Cape Town - Supermodel Alek Wek was born in Sudan and left in 1991 to escape the civil war ravaging her country. She arrived in London at the age of 14, and was soon “discovered” by a model scout in a south London market.
Her autobiography, Alek: My life from Sudanese Refugee to International Supermodel was published in 2008. She has been an adviser to the US Committee for Refugees since 2008, and has toured high schools lecturing to American students. She was in SA recently to shoot an advertising campaign.
How widely have you travelled?
I have travelled extensively during my career, from the Kalahari to Brooklyn in New York, and I feel very fortunate for these opportunities. I try to visit my homeland in South Sudan at least twice a year. I have just returned from there with the UN High Commission for Refugees. I try to raise awareness about the refugees still struggling to find security and homes. I also go to London at least twice a year to see my family.
Where has your best trip been?
My recent trip to the SA bush, where we filmed the Amarula commercial, will be forever in my heart. We filmed over a few days, with a wonderful director and his crew, with the elephants. They are among the most intelligent and gentle animals. I felt privileged to have been in such beautiful surroundings, experiencing these lovely animals.
Your worst experience on a holiday?
The worst experience was the first time I went on a long weekend break to Salisbury in Virginia, with a new boyfriend. I couldn’t swim and my boyfriend pushed me into the deep pool. It went downhill all the way from there.
Your funniest experience?
I had an incredible time at Tswalu, a game reserve in the Kalahari, when I was working with Forevermark. I had spent a week touring Namibia and Botswana judging their Shining Light Awards, and then my agent and I stayed with their PR director for what turned out to be the most magical and hilarious two days. We had two great guides, Moses and Barry, who we nicknamed Google Barry, because he had an encyclopedic knowledge about the wildlife, the land, the stars and conservation. He and Moses looked after us so well; I think we entertained them as much with our lack of knowledge and our girlie hysterics.
What do you avoid during a holiday?
Any place that’s too commercially appealing; I like to find my own special places in the world.
Best meal abroad?
Sushi at the Park Hyatt in Tokyo; it’s the most delicious sushi I have ever eaten.
Your favourite place for sundowners?
The SA bush, just as the sun is turning the sky pink, ideally with a glass of Amarula poured over crushed ice.
What have you learnt from your travels?
I always make time to explore. I like walking around the various cities I visit. If I have more time, I’ll hire a driver and venture further.
Ideal travelling companion?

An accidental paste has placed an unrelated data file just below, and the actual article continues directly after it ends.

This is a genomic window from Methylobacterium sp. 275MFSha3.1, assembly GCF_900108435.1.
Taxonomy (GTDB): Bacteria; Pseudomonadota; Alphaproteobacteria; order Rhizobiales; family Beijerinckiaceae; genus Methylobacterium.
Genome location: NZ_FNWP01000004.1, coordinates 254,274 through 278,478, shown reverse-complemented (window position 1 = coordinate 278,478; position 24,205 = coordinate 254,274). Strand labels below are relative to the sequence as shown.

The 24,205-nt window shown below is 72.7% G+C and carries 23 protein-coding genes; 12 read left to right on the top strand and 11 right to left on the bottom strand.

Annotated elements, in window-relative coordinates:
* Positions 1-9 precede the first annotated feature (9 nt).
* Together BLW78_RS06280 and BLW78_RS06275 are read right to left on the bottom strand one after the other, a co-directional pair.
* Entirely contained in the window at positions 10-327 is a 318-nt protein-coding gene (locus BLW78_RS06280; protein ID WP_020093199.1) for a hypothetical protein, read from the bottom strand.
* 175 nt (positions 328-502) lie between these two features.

A good friend; a friend you can agree to disagree with.
Culture vulture or adrenalin junkie?
Culture vulture. When I first arrived in London in 1991, I needed a crash course in history and art to fill my soul and I went to all the museums and galleries. I love the Victoria & Albert Museum, especially. I find it fascinating to learn about the culture in each city I visit.
Greatest travel luxury?
I always take a warm cashmere blanket. I hate being cold and I have no problem falling asleep on flights or in different hotels, but I like the familiarity of my cashmere throws and scarves. I also take my orange leather D bag, from my collection, WEK1933; it’s large enough to carry all my essentials for a week away, and it’s gorgeously chic and sturdy.
A Way Forward by Toni Morrison. All her books are so inspiring in so many ways, not just to me as a reader but to me as a woman.
I love driving to upstate New York, to stay in a cosy inn for a weekend, and I love going through the mountains. Seeing the rivers is really beautiful; they remind me of the rivers I used to see in South Sudan when I was growing up.
To drive across the US from the east coast to the west coast, seeing the Native Americans and the diversity in their communities. I would like to travel through lands where it snows, and through the desert.
Can you share some travel tips?
Don’t be frightened to pack if you are travelling for pleasure – there is nothing more annoying than taking too little and regretting it when you are miles away from home. When travelling for work, I just take key items of clothing, my favourites, and a few great accessories – boots from Hermes, scarves from Ferragamo, Tom Ford sunglasses, Tucker shirts and a great pair of denims.
Tulum in Mexico, to a laidback hotel on the beach. I am planning to do lots of yoga, to walk in the forests and to take little sailing trips around the coast. - Weekend Argus